Who will be joining you Friday on the line up, any special guests and suprises?
Paul: Indeed! Besides Subvers also playing on the night, being our 12th birthday we thought we’d bring in some friends & musical family to make it something special. My brother Francois (co-band member in V.O.D, and vocalist of K.O.B.U.S.) and Theo Crous (Springbok Nude Girls & K.O.B.U.S. guitarist, and co-producer with me on our new “Shadow” album) will join us for the song “Holy” – so that’s going to be fun getting on stage with them again! (Francois and Francois Van Coke did guest backing vocals with me on the album version of “Holy”). Ex-members Malcolm Burger (also in Subvers) and Braam Cilliers (Gramlich) will pop in to play guitar on the songs “Up To You” and “Siek+Sat” respectively. The latter will be the first time we’re playing the Battery 9 remixed version of the song live.
Sonja: We’ve been wanting to do something with Natalie Lucia (Conduit & Witness To Wolves) for a while, so finally she’ll join us on the song “Shadow”. A mutual friend of Paul and I (whom we actually knew before meeting each other about 15 years ago), is Craig Vee. He’s a great guitar player from the Helderberg and played guest lead on the new album track “Medusa”. This will be the first time he plays it live with us. And Kevin King from Axxon will join in on backing vocals for our live version of their remix of our song “Virus”.
Is there one highlight in your career that stands out high above the rest?
Sonja: For me a definite highlight was supporting Martin Degville when Sigue Sigue Sputnik Electronic toured SA – it was so much fun and as I was a HUGE fan in the ’80s it was crazy to share a stage with him. We even had an opportunity to hang out with him and his partner Johann while they were here (and they subsequently remixed one of our songs for the Remyx v1.0 remix version of the debut self-titled album).
Paul: A single highlight is so difficult to pick… Holding a new release in your hands for the first time is always a thrill (which we’ve done with 2 studio albums, the full remix, our DVD and the Kopskoot! heavy Afrikaans compilation we created, produced and appear on). But I would say the one great thing is being the lucky guy who goes home after every show with the hot vocalist of Terminatryx!
You have tons of fans & followers, an incredible support, is it possible that you can name or single out one person that has been with you from day one?
Sonja: There are a couple, we have several hard core fans. Two that come to mind are Donovan Olsen and Jesse Conterio. Our families and close friends have also been a great support right from the start.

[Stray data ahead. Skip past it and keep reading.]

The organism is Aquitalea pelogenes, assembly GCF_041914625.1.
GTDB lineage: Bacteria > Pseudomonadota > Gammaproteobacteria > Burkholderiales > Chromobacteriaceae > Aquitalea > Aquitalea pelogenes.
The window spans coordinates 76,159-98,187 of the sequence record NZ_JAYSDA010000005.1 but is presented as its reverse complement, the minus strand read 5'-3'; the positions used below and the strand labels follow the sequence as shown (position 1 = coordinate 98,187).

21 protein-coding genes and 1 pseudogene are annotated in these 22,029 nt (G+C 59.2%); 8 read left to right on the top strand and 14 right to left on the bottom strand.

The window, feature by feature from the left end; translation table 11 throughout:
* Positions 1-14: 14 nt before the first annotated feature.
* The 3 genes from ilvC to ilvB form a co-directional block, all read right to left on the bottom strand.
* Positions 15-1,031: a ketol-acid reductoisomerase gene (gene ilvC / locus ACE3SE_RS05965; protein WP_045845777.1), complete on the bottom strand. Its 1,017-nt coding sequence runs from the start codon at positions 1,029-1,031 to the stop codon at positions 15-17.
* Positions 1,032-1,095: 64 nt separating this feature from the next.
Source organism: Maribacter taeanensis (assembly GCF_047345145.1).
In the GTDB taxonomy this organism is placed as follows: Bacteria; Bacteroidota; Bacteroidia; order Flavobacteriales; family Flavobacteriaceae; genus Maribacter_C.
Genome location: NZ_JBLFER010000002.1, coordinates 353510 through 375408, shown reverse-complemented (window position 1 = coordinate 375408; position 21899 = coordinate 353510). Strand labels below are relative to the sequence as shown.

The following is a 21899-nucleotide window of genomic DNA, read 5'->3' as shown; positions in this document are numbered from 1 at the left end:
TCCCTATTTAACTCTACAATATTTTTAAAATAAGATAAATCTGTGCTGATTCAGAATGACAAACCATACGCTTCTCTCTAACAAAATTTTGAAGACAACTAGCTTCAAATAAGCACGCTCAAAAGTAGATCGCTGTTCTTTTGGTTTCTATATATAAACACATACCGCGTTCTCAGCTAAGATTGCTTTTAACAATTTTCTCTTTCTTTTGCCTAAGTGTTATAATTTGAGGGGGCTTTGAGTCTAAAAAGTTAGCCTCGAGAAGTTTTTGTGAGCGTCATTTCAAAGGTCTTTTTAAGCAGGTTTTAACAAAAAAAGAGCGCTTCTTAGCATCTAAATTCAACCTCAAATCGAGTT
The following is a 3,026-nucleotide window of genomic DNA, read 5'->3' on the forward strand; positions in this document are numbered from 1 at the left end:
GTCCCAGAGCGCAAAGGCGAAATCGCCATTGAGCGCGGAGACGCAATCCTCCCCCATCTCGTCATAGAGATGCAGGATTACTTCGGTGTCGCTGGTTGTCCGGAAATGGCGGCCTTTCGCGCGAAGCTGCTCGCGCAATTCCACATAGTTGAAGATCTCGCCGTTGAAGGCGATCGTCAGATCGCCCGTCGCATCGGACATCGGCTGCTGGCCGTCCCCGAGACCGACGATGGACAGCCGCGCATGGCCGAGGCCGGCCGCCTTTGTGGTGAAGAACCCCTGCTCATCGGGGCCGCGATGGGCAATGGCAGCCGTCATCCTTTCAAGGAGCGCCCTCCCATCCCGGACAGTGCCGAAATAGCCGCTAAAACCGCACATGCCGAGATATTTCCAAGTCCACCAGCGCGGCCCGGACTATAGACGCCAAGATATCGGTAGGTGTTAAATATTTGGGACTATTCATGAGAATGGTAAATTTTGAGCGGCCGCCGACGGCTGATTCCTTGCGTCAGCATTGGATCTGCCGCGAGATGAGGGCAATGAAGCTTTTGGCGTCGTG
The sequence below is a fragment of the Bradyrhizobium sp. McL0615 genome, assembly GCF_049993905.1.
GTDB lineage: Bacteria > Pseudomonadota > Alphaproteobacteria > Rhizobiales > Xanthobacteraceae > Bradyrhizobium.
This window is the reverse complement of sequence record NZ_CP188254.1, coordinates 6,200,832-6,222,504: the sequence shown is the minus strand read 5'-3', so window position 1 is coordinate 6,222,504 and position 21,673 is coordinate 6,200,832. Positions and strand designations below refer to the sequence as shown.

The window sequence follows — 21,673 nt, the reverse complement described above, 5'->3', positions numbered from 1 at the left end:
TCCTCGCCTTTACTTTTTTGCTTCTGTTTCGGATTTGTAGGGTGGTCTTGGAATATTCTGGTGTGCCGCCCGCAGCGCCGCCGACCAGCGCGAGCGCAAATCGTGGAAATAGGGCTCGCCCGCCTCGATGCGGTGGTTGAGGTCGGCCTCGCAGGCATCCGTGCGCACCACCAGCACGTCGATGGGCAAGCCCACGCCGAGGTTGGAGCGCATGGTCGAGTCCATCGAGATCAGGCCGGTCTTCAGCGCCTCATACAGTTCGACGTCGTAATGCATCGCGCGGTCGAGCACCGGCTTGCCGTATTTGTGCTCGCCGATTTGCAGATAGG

Paul: We feel very lucky to have support from all over the world, including the UK, Australia and Switzerland, to Japan, Canada, France etc.
How do you as band prepare before going on stage?
Paul: We don’t have any communal pre-show rituals.
Sonja: For me, lots of rest, lots of water, a good vocal warm up and a bowl of plain pasta for some energy. I also give myself a lot of time to do my make-up and to select an outfit.
Paul: For me it is usually a lot of running around and sorting technical shit(!) We have a synced video backdrop (whenever possible) and the set-list needs to be adapted for that each time, and this often happens last minute. But when there is a gap, it’s mainly just trying to be as chill as possible and save energy for the show. Back in my younger days we partied hard before, during and after V.O.D shows, but in the early-’90s at a show I was a bit wasted and it affected my performance quite badly – from there I never did that again, leaving festivities for afterwards. Now it wouldn’t be more than a shot or swig of Jack Daniels before a show, no more.
The mutual energy that runs between fan and musician is something so incredible. When you can connect with each other, in that musical sense, I can only imagine what it must feel like when you are on stage. Is it something you almost “crave” for after a while?
Paul: For sure – in many ways the one cannot really exist without the other (unless it’s a special Pink Floyd Pompeii amphitheater or Korn crop-circle audience-free show!). I’m often flabbergasted that these songs we created from out of the air can draw people in and have them connect with it in various ways as we perform them – these specifically constructed sound waves connecting with flesh and the psyche within. It’s wild.
Sonja: It is really great when it happens, but what I like most is if people come up to me after the show and say that they enjoyed it or that they had fun. It is great to know that someone really enjoyed something you did for them to the point that they feel they need to let you know it meant something to them. It makes it all worth while.
Why should South Africans be excited about the local Metal scene at the moment?
Sonja: It is very active and organized and has a couple of serious contenders. It is also a really nice community to be a part of. There are many up and coming bands that will hopefully do great things and keep the tradition of SA Metal alive.
Paul: It is very diverse with so much new blood taking the plunge, and the bar is constantly set higher as everyone improves in their abilities, production and general drive to create the best music they can. Organizations like Metal 4 Africa helps a lot in creating a platform, and guys like Witchdoctor Productions are bringing loads of high profile international Metal acts in where local acts can earn support slots and see how they stand up next to the big names (and like old-schoolers resurrected recently with Sacraphyx on the Kataklysm tour and Groinchurn with Sepultura, the standard is way up there).
A message to your fans…
Sonja: We love you guys and always value the support, we would love to meet you so come to our shows!
Paul: We’d like to thank those who stuck with us since the start – 12 years is a long time to stick with someone – most marriages don’t last that long(!) And those who only discovered us recently, we hope you’ll have a great ride with us from hereon out!
Join the video launch tonight at Mercury HERE
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We have 2 double set tickets up for grabs! Tell us why you would like to be at the Terminatryx launch tonight.
Get creative with those answers. Winners will be notified via email today after 4pm.